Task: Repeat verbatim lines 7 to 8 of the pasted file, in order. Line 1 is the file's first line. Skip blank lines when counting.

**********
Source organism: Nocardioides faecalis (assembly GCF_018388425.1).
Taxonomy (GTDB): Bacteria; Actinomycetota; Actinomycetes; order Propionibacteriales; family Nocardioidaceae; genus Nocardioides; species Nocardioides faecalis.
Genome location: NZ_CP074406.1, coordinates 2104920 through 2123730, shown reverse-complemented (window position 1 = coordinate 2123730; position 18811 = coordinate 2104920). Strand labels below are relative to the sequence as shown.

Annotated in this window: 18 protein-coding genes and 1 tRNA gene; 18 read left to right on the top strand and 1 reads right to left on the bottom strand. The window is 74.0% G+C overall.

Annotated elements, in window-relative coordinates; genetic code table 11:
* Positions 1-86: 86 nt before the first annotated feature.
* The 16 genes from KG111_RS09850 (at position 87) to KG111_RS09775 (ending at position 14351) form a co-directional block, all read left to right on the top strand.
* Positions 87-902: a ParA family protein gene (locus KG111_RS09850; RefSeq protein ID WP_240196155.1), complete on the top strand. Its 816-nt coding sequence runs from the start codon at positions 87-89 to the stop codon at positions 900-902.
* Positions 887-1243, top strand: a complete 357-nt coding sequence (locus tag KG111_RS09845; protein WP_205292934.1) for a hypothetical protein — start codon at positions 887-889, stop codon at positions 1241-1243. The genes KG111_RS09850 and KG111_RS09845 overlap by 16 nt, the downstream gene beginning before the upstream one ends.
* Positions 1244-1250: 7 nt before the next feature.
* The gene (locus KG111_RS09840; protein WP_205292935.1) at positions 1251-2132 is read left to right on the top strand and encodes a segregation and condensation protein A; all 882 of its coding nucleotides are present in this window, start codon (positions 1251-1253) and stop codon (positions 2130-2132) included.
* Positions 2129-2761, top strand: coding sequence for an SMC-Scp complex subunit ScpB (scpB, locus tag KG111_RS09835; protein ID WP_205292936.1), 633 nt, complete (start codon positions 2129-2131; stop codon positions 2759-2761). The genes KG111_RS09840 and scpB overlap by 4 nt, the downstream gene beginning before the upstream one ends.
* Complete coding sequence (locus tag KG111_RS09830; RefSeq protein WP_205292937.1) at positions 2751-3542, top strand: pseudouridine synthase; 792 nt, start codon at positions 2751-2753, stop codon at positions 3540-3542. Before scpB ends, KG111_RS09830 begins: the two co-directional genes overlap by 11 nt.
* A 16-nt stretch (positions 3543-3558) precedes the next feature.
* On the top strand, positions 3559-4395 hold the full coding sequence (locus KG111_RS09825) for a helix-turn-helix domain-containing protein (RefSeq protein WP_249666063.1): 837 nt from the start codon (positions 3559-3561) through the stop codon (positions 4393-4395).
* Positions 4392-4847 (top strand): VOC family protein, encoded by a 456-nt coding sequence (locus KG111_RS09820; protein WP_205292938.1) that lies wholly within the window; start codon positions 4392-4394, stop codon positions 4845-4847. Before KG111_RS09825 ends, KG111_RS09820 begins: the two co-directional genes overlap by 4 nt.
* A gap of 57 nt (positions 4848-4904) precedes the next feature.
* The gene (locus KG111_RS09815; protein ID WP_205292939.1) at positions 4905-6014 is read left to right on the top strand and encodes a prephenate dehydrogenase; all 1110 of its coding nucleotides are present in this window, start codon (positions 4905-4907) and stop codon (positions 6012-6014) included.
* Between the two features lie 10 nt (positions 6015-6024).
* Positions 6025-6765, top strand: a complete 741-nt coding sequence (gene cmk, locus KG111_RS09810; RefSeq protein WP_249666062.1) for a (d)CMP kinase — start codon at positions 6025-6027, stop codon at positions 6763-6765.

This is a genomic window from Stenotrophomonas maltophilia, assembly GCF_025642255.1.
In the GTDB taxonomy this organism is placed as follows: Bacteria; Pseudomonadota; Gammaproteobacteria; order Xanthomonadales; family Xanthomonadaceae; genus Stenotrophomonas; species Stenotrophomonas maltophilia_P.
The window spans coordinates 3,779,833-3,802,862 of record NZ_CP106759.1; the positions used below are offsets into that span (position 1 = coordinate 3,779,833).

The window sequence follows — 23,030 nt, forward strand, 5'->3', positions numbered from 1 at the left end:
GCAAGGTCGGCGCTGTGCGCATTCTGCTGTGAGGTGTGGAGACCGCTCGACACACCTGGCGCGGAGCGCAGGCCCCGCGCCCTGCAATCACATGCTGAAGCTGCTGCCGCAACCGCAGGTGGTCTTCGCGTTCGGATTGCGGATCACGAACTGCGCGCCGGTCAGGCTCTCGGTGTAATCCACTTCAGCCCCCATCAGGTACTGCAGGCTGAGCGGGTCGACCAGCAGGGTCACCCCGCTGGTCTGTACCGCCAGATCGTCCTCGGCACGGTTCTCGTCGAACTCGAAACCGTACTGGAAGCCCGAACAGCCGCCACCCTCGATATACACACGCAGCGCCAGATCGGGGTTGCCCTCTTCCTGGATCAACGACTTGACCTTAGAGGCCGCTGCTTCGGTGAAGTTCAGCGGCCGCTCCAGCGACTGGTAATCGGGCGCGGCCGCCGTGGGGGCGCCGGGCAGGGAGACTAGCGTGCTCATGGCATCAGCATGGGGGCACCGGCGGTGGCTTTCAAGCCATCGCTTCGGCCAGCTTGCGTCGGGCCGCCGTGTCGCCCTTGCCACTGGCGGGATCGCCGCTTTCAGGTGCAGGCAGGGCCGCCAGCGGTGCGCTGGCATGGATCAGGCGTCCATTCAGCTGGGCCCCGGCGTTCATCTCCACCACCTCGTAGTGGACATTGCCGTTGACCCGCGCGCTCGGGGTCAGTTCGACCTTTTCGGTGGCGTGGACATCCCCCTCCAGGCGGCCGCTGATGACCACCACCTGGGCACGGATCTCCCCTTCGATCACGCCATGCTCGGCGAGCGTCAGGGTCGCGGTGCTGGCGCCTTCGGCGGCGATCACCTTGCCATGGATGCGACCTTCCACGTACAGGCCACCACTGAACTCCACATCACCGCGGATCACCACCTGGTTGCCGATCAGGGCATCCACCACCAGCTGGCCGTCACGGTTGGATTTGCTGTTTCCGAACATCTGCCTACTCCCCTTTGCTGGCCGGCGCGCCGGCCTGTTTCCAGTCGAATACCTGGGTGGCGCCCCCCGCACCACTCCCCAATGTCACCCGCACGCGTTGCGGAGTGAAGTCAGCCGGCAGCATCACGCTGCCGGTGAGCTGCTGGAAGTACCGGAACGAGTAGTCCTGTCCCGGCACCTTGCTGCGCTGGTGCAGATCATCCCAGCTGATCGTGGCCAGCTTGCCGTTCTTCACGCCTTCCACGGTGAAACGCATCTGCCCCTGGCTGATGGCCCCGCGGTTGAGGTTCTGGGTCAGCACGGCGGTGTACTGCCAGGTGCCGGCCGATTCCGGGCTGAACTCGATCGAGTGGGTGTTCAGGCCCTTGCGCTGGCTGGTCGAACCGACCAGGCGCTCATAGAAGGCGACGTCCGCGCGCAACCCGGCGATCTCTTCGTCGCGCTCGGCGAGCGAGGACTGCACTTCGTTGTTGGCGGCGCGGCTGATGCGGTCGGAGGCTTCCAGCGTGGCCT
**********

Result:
* The 16 genes from KG111_RS09850 (at position 87) to KG111_RS09775 (ending at position 14351) form a co-directional block, all read left to right on the top strand.
* Positions 87-902: a ParA family protein gene (locus KG111_RS09850; RefSeq protein ID WP_240196155.1), complete on the top strand. Its 816-nt coding sequence runs from the start codon at positions 87-89 to the stop codon at positions 900-902.